Salon features an interview today with my favorite Jewish "Irishman", Barney Frank, about his new book. He's such a great political strategist, you should really read the entire piece:
As you were writing your memoir, what audience did you have in mind? Was it for the contemporary reader or more for posterity?
Oh, the contemporary reader. I had two goals. My biggest single goal was to have a continuation of my public policy drive; the thing I was most trying to accomplish was to help turn around this anti-government attitude and to explain to people why we should be more supportive of government and, in particular, to explain how I think we can accomplish that, politically. I think it also has some use for LGBT people, although by now I think the notion that you can prosper in the face of prejudice is fairly widespread.
To be honest, I started out wanting to write a very political-message-type book but the people at the publisher’s persuaded me that people would also like to read about my life.
One of the messages I try to get across is to my allies on the left, that we would be better off if they were more disciplined. I wish Occupy acted more like the Tea Party — politically, not substantively, obviously— and I’ve spent a lot of time arguing with friends on the left that these expressive demonstrations are only rarely the best way to go and that in any case, you need to get involved politically.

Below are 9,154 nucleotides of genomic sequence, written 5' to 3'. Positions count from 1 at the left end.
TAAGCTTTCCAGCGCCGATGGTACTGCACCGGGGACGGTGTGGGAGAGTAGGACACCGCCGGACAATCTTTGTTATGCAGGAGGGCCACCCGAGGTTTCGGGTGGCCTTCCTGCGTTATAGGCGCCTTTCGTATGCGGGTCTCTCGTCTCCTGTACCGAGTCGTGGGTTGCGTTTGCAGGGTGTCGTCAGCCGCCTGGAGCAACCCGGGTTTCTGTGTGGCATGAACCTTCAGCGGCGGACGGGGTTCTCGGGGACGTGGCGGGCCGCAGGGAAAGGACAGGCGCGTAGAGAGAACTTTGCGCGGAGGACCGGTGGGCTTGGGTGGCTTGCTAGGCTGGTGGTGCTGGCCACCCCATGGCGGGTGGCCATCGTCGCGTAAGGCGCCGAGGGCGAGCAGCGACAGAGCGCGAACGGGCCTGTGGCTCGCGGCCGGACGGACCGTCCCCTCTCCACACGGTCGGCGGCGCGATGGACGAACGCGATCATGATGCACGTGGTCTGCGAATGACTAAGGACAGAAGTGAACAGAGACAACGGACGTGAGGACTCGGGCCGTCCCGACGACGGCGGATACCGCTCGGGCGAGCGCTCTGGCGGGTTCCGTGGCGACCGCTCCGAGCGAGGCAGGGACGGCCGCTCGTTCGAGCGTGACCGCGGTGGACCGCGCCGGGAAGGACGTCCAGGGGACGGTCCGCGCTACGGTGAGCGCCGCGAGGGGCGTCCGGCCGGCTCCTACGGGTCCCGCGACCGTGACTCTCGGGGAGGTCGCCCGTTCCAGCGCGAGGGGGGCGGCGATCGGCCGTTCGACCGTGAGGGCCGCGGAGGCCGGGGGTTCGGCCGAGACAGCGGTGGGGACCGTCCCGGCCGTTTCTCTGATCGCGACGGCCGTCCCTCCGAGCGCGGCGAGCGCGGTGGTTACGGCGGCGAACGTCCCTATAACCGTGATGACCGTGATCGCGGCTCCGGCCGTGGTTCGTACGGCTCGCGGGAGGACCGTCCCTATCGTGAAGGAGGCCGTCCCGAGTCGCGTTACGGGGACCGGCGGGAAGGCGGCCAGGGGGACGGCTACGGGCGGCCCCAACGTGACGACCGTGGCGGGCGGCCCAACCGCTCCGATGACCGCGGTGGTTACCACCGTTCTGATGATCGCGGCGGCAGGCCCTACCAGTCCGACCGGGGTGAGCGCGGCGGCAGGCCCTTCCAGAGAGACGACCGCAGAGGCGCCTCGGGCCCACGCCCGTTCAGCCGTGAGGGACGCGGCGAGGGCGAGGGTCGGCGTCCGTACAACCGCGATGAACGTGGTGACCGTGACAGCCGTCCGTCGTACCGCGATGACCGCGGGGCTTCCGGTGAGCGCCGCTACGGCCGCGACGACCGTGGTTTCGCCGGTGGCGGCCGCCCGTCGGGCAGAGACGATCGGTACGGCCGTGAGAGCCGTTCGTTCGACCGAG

It’s been my frustration that some of the groups I disagree with like the National Rifle Association and the Tea Party do a much better job of mobilizing and influencing the political process than the people I agree with. That was a significant part of what I was trying to get across in the book.
When you’re in these debates with your friends, are there any stances on issues that you think have changed over time among the left?
Yeah, the civil rights movement. At the March on Washington in 1993, Lea DeLaria said, to great applause and hilarity, isn’t it wonderful that there’s now a First Lady I’d like to fuck? If Red Foxx had said that at the March on Washington about Jackie Kennedy 30 years earlier, he would have been physically kicked out of there.
If there’s one book I wish I could get people to read, it’s Taylor Branch’s book about Martin Luther King. It’s a great example of what a strategist he was. Today there’s a movement towards an overall civil rights bill but the blacks never had that. The ’64 civil rights bill was very important, but then came the ’65 Voting Rights Act and then the ’68 housing bill.